The metrics that GA4 reports on will also be different and you’ll notice some terms are missing. One key change is Bounce Rate which has been replaced with Engaged Sessions. Google believes that Bounce Rate has become less useful as websites have evolved over the years (source). At TBT, we like to remind clients that a high bounce rate on a page isn’t always a negative. For example, if a user goes to the contact page on your site, jots down the number then leaves your site and calls you, technically you have achieved what you set out to do on that page. But the high bounce rate may fool you into thinking the page isn’t working. GA4’s Engagement Rate just shows you a more positive outlook to on your user’s journey. However, if you do still want to work out the bounce rate, then it’s just the inverse of Engagement Rate. But if you see a low engagement rate then you’re likely to take the same remedial action as if you were seeing a high bounce rate. It’s all just semantics really…
An interface powered by machine learning
As you’d expect, all these updates mean that the user interface we’re used to has changed. Naming conventions, the homepage layout and the menu bar all look different. It will take a little while to get used to, but it does quickly seem to make sense.
The machine learning that powers the new tool will, over time, serve up more and more personalised content as it gets to understand how you use it. The homepage will continue to change as it’s learning more about your needs and what features you use the most, but to begin with, there’ll be a standard page for most accounts while it gathers information. For example, you’ll no longer see the large Real-Time section but will instead see your ‘Reports snapshot’. User activity will still be shown here but will show activity in the last 30 minutes and the top five countries they’re visiting from.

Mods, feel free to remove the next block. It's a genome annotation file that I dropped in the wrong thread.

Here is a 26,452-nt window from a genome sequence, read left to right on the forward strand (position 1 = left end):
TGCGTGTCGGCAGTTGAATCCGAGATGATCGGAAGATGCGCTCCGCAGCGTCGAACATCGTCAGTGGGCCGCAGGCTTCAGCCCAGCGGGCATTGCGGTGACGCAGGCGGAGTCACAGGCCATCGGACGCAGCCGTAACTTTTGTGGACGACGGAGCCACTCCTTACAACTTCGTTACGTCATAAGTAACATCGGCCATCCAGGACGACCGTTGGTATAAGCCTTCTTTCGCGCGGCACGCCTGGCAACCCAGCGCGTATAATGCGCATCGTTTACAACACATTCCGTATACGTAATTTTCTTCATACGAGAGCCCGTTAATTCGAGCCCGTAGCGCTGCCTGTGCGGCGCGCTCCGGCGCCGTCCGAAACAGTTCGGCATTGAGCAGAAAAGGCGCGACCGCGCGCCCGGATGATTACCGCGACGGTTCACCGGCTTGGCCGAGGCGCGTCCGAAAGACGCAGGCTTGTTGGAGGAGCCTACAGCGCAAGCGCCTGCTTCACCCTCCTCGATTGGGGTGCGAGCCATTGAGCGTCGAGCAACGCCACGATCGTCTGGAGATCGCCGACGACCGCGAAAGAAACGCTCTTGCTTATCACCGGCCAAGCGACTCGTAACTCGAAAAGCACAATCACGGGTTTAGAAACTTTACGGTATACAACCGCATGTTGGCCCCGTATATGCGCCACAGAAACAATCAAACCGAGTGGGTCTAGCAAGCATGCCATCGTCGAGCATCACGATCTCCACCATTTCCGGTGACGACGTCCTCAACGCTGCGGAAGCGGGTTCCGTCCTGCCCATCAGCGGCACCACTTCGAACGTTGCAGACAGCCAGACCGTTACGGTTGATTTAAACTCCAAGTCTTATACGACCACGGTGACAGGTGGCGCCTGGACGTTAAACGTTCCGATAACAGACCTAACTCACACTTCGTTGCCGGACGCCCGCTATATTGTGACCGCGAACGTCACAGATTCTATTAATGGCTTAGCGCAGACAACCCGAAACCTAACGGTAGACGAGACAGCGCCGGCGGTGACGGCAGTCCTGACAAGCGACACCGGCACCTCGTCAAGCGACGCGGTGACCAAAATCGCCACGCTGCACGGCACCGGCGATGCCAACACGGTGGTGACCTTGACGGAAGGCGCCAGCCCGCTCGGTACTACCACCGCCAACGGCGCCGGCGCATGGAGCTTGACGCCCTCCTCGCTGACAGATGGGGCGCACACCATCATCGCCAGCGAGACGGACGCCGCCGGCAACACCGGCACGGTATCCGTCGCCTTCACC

In the top right of each page, you’ll see three icons that allow you to Edit Comparisons, Share Reports and view Insights making it much easier and quicker for you to find certain information. Let’s say you need to find out how many users have reached your site organically in the last 30 days. Well, you can find this straight away in the Insights section.
Or if you’ve only got two minutes before joining a meeting and you forgot to get a particular metric, then you can type the question into the search bar and get the exact answer straight away, without leaving the page you’re on. Now that is a time saver! I tried this in UA and eventually got the information, but it was a slower and more arduous task.
EU laws, GDPR and tracking users’ data online
It’s worth mentioning the contention surrounding Google Analytics at the moment. Read our previous blog ‘What do Google, GDPR & the Cookie Monster have in common?’ to get the full picture, but essentially some EU countries have deemed it ‘unlawful’ due to the changes in EU law and GDPR as Google passes on users’ data via Analytics to the United States. So as excited as we are about the roll-out of GA4, it’s worth double-checking that it’s legal for you to use in your country.
Does it all seem a bit too intense?
This might sound like quite a lot to take in, but overall GA4 seems to be cleaner, simpler and a lot more intelligent than UA. There is something important to note though — UA and GA4 do not talk to each other, so if you don’t set up GA4 before July then your data will only go as far back as 1st July 2023. So, what’s stopping you from turning GA4 on now to start collecting data? Speak to your Web Team for more information on this or get in touch.
At TBT, our Future Focused approach to marketing ensures we’re ahead of the curve and are here to help you navigate the ever-changing digital marketing landscape. Contact us today to see how we can strengthen your reporting and make sure your projects and campaigns continue to deliver maximum impact.